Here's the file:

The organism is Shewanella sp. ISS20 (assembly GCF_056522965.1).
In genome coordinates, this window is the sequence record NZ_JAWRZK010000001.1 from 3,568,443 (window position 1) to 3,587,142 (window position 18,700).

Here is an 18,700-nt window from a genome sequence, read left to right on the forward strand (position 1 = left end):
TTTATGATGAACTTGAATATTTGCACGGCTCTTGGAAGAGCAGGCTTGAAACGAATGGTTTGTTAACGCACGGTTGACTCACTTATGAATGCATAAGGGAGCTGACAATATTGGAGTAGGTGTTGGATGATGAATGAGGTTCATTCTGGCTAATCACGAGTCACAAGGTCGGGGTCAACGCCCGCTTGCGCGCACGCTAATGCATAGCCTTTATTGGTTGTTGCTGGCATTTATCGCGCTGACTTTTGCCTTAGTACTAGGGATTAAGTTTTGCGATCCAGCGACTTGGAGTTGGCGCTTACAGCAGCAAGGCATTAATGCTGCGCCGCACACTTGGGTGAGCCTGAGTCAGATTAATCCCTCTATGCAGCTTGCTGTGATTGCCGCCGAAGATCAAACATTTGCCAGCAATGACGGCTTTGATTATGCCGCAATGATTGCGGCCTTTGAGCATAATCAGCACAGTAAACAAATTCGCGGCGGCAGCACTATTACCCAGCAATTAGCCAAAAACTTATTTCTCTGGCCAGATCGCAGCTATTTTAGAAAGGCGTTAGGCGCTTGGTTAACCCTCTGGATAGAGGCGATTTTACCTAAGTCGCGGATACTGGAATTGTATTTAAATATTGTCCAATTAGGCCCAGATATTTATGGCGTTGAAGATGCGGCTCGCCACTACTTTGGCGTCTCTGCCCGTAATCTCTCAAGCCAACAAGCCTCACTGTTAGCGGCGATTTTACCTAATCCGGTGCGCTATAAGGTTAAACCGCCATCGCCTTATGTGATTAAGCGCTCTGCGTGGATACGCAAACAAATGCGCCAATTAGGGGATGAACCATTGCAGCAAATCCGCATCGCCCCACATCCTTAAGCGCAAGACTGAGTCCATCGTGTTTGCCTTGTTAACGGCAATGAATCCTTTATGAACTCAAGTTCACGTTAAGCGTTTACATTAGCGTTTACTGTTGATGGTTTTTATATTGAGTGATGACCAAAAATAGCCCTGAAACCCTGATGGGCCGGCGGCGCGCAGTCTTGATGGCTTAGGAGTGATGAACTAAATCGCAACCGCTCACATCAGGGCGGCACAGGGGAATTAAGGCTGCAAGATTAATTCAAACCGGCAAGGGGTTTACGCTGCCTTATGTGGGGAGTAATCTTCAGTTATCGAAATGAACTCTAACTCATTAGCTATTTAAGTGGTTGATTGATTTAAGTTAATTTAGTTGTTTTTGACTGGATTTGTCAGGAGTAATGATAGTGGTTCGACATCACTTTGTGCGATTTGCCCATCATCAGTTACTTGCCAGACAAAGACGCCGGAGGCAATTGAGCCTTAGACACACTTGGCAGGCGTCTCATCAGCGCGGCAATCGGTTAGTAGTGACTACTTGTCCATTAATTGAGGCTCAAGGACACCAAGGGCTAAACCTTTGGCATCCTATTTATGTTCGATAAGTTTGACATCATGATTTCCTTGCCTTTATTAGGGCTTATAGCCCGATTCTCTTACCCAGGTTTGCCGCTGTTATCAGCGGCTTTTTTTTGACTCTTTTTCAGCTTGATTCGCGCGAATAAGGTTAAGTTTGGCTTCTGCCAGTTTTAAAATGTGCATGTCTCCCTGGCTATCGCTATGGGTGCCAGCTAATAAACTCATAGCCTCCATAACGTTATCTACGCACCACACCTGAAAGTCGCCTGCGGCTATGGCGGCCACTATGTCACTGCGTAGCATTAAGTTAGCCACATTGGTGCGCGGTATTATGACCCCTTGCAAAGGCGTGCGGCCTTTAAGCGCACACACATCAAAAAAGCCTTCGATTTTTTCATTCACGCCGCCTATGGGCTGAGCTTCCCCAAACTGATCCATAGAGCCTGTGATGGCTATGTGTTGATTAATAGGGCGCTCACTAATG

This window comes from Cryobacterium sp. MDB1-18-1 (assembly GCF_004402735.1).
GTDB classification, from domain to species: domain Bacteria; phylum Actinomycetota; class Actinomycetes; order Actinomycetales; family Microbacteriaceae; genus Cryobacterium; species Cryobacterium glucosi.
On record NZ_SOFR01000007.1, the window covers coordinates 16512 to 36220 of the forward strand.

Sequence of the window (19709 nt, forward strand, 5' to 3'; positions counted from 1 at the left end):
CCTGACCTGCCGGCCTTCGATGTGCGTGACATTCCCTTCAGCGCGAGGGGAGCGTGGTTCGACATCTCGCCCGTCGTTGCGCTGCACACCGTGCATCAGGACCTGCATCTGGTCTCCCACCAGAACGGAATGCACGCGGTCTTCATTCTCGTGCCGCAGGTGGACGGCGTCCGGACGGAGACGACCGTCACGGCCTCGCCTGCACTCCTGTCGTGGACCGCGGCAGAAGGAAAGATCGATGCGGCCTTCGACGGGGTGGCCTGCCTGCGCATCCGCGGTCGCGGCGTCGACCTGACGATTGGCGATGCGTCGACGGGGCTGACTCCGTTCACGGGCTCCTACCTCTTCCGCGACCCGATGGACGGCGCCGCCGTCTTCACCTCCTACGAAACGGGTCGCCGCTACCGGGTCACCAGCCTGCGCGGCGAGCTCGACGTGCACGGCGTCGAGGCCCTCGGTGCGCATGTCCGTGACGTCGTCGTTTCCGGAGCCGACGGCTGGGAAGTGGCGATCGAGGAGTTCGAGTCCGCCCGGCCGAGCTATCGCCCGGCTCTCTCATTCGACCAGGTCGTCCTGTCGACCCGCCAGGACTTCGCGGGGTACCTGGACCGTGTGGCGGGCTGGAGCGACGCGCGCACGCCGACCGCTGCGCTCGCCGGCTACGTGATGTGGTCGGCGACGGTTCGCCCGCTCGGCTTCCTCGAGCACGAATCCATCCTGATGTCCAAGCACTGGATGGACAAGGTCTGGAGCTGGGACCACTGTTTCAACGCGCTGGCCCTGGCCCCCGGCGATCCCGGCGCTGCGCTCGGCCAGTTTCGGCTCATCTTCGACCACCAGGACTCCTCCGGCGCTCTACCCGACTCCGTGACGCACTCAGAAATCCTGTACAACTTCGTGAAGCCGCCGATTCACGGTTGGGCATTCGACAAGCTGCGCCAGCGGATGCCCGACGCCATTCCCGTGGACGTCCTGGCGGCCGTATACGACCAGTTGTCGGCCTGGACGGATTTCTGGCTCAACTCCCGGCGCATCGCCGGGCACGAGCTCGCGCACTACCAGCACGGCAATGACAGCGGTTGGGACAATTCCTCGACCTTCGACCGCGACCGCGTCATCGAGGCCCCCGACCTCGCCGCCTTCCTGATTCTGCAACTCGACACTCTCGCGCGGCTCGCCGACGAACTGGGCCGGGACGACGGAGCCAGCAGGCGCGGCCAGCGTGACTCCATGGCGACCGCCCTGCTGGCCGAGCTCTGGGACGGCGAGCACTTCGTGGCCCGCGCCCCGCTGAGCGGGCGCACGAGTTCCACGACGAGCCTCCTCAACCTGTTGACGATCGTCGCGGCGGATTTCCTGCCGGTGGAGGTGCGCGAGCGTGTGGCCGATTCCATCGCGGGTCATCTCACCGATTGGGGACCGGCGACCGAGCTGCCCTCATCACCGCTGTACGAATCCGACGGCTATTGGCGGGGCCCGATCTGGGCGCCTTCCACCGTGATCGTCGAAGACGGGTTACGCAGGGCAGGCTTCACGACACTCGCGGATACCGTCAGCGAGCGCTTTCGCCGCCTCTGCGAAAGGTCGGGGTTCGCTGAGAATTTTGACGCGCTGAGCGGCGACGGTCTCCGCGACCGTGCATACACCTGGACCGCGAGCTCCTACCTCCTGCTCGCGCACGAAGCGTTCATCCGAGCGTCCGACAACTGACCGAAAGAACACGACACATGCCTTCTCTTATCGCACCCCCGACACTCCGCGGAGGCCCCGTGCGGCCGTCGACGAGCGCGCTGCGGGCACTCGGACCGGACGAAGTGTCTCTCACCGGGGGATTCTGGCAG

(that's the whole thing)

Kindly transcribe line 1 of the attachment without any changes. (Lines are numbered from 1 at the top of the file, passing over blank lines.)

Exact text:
The organism is Shewanella sp. ISS20 (assembly GCF_056522965.1).